Talking money basics with military families
I took a special trip to the Fort Bragg Army base to talk about taking care of your personal finance while serving your country. I came back with some great memories—and a new video to share.
A couple weeks ago, I had the honor of speaking to military families at Fort Bragg in North Carolina in conjunction with the Corvias Foundation and Fort Bragg’s Financial Readiness Program. There’s no doubt that service members and their families make tremendous sacrifices and deserve our support. (In fact, I included an expanded chapter called “Making the Most of Military Benefits” in the most recent edition of Get a Financial Life.) So when they asked me to talk about Make Your Kid a Money Genius (Even If You’re Not), it was a no-brainer. I was in.
I did a Q&A with the fantastic Jackie Thomas, a Public Affairs Specialist at Fort Bragg. What made the event even more special was that my dad came along. He served in the Army back in the 1950s at Fort Wadsworth in New York. While there, he set up a groundbreaking program to help soldiers earn their GEDs. (He even earned “Soldier of the Month” honors.) Military service shaped his adult life and, eventually, our family too. The leadership skills he learned informed his career as an educator. For one thing, he got his Ph.D. with the help of the GI Bill. My parents bought their first house with a low-rate VA mortgage. And I received a VA scholarship to defray the cost of college. (For a list of tips for college-bound military families, see here.)
At Fort Bragg, my partner in personal finance was Lynn Olavarria, head of the Financial Readiness Program, a one-stop shop for advice and seminars on everything from building a credit score to buying a first house to saving for retirement. She and her team do tremendous work making sure that service members and their families can navigate the unique challenges that come with military life, and that they take advantage of special benefits (like the military’s new matching retirement plan, set to go into effect in January 2018).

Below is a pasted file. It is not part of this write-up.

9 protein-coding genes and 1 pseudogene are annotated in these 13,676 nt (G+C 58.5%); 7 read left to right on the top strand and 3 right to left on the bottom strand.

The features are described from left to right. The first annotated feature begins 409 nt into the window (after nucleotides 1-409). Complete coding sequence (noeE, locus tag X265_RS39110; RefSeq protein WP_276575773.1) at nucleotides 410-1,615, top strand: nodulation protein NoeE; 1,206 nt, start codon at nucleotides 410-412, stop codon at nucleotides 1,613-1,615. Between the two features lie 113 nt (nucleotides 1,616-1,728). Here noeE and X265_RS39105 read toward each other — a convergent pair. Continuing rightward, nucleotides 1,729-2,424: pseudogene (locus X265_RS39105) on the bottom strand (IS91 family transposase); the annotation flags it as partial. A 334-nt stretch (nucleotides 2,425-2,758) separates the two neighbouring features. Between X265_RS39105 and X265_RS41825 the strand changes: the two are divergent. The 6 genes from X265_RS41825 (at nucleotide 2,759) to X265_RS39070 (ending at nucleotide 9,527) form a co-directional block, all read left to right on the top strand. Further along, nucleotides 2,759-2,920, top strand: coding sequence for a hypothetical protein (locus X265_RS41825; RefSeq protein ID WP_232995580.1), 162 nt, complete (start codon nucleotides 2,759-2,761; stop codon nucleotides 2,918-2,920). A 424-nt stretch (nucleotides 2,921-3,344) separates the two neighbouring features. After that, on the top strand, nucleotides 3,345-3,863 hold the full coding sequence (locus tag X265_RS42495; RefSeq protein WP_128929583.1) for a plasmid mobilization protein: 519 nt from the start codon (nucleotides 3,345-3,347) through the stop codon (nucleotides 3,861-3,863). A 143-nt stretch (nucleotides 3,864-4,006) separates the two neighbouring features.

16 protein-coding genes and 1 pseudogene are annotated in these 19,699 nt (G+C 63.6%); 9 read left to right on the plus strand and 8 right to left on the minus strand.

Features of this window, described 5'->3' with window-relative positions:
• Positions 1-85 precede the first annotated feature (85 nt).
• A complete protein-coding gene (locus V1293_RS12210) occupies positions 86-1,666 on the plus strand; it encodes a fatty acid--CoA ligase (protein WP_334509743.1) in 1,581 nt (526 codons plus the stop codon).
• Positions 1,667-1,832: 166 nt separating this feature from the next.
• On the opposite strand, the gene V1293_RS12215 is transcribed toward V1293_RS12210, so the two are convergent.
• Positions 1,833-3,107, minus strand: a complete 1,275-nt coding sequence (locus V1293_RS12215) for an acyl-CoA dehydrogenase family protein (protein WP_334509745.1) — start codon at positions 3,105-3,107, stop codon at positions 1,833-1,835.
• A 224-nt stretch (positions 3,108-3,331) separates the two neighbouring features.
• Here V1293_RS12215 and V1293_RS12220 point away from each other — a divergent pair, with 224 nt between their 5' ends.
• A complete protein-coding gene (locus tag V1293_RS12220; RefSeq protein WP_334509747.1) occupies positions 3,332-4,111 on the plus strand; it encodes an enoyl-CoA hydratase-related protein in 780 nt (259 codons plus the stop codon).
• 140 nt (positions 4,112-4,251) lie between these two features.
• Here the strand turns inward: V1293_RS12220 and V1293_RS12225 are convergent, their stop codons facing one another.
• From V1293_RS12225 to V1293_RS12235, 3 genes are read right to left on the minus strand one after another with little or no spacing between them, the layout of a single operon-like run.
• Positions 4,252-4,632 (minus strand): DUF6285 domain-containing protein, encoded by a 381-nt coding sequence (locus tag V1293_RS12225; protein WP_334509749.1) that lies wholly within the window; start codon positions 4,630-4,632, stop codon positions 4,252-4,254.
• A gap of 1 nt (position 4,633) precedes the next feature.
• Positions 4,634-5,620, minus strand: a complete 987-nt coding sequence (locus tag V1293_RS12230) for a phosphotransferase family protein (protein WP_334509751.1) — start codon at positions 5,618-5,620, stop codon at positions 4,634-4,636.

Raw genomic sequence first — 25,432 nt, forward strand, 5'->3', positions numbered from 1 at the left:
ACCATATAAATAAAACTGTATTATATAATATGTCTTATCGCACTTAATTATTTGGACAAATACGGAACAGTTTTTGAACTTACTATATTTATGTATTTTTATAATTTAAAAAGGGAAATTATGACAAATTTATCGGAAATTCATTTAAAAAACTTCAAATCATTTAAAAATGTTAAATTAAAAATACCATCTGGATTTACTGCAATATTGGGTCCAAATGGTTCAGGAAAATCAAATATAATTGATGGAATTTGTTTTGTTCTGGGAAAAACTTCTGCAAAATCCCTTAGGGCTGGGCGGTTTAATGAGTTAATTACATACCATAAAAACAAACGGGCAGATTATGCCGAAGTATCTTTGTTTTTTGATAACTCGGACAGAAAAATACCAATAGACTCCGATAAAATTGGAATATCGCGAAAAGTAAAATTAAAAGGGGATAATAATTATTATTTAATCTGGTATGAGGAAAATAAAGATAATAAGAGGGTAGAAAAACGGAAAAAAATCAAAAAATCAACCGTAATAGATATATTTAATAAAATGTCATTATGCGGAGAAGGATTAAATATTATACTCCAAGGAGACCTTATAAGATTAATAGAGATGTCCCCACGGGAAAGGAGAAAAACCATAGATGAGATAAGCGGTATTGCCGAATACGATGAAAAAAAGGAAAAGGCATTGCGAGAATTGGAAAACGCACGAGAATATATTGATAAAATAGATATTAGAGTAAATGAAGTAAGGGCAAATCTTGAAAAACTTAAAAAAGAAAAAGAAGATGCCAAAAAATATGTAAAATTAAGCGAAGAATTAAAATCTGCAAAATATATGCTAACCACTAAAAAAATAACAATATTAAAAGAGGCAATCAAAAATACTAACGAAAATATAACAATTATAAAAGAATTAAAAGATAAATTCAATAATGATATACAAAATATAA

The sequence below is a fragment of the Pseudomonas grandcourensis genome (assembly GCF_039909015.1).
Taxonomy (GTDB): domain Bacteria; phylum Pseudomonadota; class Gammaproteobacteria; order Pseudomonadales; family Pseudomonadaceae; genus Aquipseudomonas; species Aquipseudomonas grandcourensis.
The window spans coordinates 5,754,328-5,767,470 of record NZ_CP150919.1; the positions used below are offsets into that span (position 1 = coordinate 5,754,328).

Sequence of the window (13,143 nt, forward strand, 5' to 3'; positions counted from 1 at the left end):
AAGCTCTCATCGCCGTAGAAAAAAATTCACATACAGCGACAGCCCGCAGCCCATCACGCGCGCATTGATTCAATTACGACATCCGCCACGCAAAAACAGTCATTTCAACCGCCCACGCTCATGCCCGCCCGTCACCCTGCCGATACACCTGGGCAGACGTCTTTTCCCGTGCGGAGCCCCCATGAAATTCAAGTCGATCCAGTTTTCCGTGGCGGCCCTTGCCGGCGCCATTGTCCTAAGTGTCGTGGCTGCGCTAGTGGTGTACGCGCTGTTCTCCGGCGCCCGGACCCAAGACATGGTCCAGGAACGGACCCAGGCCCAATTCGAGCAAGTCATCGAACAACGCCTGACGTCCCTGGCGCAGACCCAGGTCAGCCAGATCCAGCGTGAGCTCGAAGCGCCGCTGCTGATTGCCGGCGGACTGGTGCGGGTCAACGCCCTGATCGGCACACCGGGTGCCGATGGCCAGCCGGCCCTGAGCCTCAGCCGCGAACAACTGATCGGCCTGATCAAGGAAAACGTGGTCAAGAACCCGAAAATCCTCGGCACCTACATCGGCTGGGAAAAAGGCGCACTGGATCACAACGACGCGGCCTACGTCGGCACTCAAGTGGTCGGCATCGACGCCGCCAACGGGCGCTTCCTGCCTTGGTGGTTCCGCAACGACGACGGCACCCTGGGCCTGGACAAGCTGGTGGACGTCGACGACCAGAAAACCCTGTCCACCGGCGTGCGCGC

Their work is especially important because research shows that military pay and benefits is the number one lifestyle concern among service members, military spouses, and veterans. The same survey found that 38% of active duty members have more credit card debt than the average American. Talking with attendees, I also heard about just how hard it is for military spouses to maintain stable careers when they’re moving every four or five years, as is typical for military families. (A Pew study backs this up.)
As we left, our guide, the incomparable Gary “Ski” Kalinofsky, a 30-year Airborne man (Fort Bragg is home to the legendary 82nd Airborne Division) who now works with Corvias, told me that when he joined the Army in 1974, money matters like savings and debt were not even mentioned. But now, he sees younger service members taking advantage of the base’s Financial Readiness Program so they can get the most out of their military benefits and deal with money issues only military families face. I’m so proud to have gotten an opportunity play my small part.